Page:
NYC (a review)

Last week, I visited New York City for the first time. Despite living a mere two hours away from NYC as a child, I’d never experienced the Big Apple. I have plenty of memories of Philly (gray, pretzels, gray, more gray) but New York? None.

So when I got onto a plane at 5:30 AM last Tuesday, I had no idea what I was in for. I mean, people try to prepare you. My mother wrote a very careful itinerary including directions for getting a cab. I was warned that the driving could be a little scary.

That cab ride from LaGuardia to Riverdale? Ha…hahahaha. Hahahahaha.

I am so glad to be home where there are proper lane divisions and driving is DRIVING, not furious salmon fighting upstream and/or for dominance. Everything was so much FASTER up there that I felt like a true bumpkin. Luckily I had my sister to lead us from the Met to St. John the Divine to Broadway and the Bronx Zoo. She compacted a true tour in the space of three days–a miraculous feat, honestly, when you consider she also wrangles three young kids.

So here’s the quick and dirty on New York:

Bus rides can take two hours. The subway involves running and confronting the most harrowing ranges of your personal bubble. Never hang out in the road, because a Caterpillar going 50 mph might run you down as soon as a Lexus. The roads are pure Darwinism. Survival of the fittest, whether you’re driving or trying to amble across. Yet somehow, passengers still thank people when they get off the bus and people can be very cheery and polite.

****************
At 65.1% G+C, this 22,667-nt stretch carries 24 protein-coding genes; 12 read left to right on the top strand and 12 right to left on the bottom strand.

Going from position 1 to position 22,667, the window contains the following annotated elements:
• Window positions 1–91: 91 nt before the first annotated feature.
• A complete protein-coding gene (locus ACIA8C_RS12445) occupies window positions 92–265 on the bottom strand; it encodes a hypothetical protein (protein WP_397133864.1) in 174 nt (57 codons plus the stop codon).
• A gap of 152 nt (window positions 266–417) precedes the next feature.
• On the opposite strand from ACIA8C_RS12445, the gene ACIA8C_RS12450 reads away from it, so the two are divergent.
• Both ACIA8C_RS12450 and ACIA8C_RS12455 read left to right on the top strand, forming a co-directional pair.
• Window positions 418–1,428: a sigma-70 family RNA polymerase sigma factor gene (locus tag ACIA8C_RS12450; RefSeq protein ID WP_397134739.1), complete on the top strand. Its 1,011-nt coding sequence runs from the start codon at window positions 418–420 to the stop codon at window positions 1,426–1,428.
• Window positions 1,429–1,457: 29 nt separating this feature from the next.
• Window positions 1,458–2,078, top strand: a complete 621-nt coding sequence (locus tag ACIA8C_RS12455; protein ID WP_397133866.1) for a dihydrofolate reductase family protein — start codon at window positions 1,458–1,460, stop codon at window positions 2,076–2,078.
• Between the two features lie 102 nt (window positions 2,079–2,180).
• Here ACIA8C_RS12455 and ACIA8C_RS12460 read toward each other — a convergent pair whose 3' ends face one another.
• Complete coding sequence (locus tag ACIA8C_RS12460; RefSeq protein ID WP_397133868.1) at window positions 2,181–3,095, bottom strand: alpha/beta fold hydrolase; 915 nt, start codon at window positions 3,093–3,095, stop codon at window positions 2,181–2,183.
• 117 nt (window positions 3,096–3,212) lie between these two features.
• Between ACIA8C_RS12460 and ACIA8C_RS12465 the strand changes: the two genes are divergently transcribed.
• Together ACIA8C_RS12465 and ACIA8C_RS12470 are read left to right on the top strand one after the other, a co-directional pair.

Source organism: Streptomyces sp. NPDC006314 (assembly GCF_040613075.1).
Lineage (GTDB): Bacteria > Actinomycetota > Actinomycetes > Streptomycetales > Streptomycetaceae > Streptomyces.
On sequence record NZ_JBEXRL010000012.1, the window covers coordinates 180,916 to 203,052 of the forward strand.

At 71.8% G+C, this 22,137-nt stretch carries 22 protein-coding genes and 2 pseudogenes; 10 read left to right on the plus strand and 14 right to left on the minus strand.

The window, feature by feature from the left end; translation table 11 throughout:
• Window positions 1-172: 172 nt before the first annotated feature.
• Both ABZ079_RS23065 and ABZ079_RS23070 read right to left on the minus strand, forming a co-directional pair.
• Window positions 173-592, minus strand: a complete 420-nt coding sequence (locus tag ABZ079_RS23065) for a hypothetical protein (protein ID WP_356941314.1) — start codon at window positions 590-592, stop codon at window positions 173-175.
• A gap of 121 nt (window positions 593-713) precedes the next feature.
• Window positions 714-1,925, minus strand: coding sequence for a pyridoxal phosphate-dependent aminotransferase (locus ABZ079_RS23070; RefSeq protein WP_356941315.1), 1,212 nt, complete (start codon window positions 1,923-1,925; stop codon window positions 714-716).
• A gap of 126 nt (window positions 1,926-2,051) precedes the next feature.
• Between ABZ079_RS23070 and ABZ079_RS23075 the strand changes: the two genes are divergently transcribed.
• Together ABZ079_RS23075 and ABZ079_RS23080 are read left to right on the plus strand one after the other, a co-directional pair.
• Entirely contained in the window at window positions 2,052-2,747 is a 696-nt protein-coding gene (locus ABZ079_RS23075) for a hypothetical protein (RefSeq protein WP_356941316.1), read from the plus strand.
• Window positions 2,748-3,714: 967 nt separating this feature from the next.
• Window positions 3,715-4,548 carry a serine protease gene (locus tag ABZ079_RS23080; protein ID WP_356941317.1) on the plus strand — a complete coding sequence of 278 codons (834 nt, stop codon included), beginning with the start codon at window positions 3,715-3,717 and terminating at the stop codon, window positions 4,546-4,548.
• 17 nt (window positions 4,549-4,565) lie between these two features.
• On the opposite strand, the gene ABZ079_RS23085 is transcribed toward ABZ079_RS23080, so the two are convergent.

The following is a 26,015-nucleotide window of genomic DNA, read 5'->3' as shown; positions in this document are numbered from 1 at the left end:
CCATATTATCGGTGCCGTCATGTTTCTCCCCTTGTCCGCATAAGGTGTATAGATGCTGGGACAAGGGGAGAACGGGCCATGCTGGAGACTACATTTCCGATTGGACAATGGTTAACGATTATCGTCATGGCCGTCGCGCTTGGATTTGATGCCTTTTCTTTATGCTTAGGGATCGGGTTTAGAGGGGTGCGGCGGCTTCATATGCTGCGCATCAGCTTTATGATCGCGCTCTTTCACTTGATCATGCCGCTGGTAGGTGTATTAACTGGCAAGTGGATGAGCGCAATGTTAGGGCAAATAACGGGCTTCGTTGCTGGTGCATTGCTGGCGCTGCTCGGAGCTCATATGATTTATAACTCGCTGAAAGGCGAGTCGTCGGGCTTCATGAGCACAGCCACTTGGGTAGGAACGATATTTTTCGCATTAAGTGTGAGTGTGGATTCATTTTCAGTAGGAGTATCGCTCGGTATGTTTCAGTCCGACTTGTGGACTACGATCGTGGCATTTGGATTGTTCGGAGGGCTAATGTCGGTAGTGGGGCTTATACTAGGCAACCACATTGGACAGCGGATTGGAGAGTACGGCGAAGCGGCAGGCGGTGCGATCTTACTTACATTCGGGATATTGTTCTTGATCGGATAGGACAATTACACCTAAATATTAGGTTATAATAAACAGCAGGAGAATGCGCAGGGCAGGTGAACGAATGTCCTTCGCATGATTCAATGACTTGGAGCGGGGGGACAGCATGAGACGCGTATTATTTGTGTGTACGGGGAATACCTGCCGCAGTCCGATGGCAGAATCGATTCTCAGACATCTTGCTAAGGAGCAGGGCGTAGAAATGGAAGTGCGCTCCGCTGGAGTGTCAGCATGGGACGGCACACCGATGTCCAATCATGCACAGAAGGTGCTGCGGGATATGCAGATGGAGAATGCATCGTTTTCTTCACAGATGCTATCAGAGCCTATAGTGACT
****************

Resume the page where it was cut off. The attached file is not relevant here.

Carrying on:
Everything is big and close together, and deep in the city it feels like you’re navigating around some hectic man-made mountain range. The buildings have a way of making you feel like a mere speck amongst thousands. When I followed my sister through the subway and up into Time Square, I wanted to clutch onto the back of her jacket because I wasn’t sure I’d ever seen so many people in one space before in my life. I’d seen it in movies, sure, but the screen doesn’t provide the scent of street carts and the sensory overload of hundreds of flashing screens and people shouting for your attention while you try to follow your long-legged navigator.

I followed my sister through a number of cool places. She took me to the Met, which was overwhelmingly amazing. So many exhibits. After that, she took me to Alice’s Tea Cup. I had a white chocolate strawberry scone that was worth flying up for again at a later date.

Thursday, we took off a few hours early for a show and wandered through Columbia’s campus and St. John the Divine. I’m fairly certain that when Cassandra Clare was imagining the Institute, she was thinking of St. John the Divine. It’s IMMENSE. HUGE. I had a true sense of awe walking around in there. I’ve never been in a cathedral that big, and wow, I wish I could have used it somehow for a book idea. It was a nice pause before we headed into Time Square to go see Aladdin. The stagecraft and the sheer glitz of the performance was unlike anything I’d seen back home. I’m not usually big on musicals, but this one made me realize why people make such a big deal out of it.